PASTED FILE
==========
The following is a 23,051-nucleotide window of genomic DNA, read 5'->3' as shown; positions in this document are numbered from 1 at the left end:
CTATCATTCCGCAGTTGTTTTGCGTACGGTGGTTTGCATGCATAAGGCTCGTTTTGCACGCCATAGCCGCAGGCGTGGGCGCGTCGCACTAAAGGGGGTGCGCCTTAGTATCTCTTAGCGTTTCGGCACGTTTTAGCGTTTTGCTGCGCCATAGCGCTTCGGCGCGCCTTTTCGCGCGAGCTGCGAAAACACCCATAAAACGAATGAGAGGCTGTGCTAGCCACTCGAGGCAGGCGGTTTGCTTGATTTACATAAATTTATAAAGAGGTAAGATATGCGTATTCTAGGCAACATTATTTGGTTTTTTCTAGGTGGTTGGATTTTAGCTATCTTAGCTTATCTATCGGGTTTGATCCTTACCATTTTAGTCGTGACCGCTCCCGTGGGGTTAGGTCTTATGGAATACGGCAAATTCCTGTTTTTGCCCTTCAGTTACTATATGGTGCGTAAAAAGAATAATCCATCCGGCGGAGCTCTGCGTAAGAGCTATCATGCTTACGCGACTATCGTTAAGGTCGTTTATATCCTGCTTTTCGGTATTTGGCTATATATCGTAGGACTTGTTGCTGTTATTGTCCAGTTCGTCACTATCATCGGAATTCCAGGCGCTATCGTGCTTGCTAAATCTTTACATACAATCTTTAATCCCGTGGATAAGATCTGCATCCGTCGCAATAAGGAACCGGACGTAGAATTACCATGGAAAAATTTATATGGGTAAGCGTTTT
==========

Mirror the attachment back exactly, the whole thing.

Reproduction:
The following is a 23,051-nucleotide window of genomic DNA, read 5'->3' as shown; positions in this document are numbered from 1 at the left end:
CTATCATTCCGCAGTTGTTTTGCGTACGGTGGTTTGCATGCATAAGGCTCGTTTTGCACGCCATAGCCGCAGGCGTGGGCGCGTCGCACTAAAGGGGGTGCGCCTTAGTATCTCTTAGCGTTTCGGCACGTTTTAGCGTTTTGCTGCGCCATAGCGCTTCGGCGCGCCTTTTCGCGCGAGCTGCGAAAACACCCATAAAACGAATGAGAGGCTGTGCTAGCCACTCGAGGCAGGCGGTTTGCTTGATTTACATAAATTTATAAAGAGGTAAGATATGCGTATTCTAGGCAACATTATTTGGTTTTTTCTAGGTGGTTGGATTTTAGCTATCTTAGCTTATCTATCGGGTTTGATCCTTACCATTTTAGTCGTGACCGCTCCCGTGGGGTTAGGTCTTATGGAATACGGCAAATTCCTGTTTTTGCCCTTCAGTTACTATATGGTGCGTAAAAAGAATAATCCATCCGGCGGAGCTCTGCGTAAGAGCTATCATGCTTACGCGACTATCGTTAAGGTCGTTTATATCCTGCTTTTCGGTATTTGGCTATATATCGTAGGACTTGTTGCTGTTATTGTCCAGTTCGTCACTATCATCGGAATTCCAGGCGCTATCGTGCTTGCTAAATCTTTACATACAATCTTTAATCCCGTGGATAAGATCTGCATCCGTCGCAATAAGGAACCGGACGTAGAATTACCATGGAAAAATTTATATGGGTAAGCGTTTT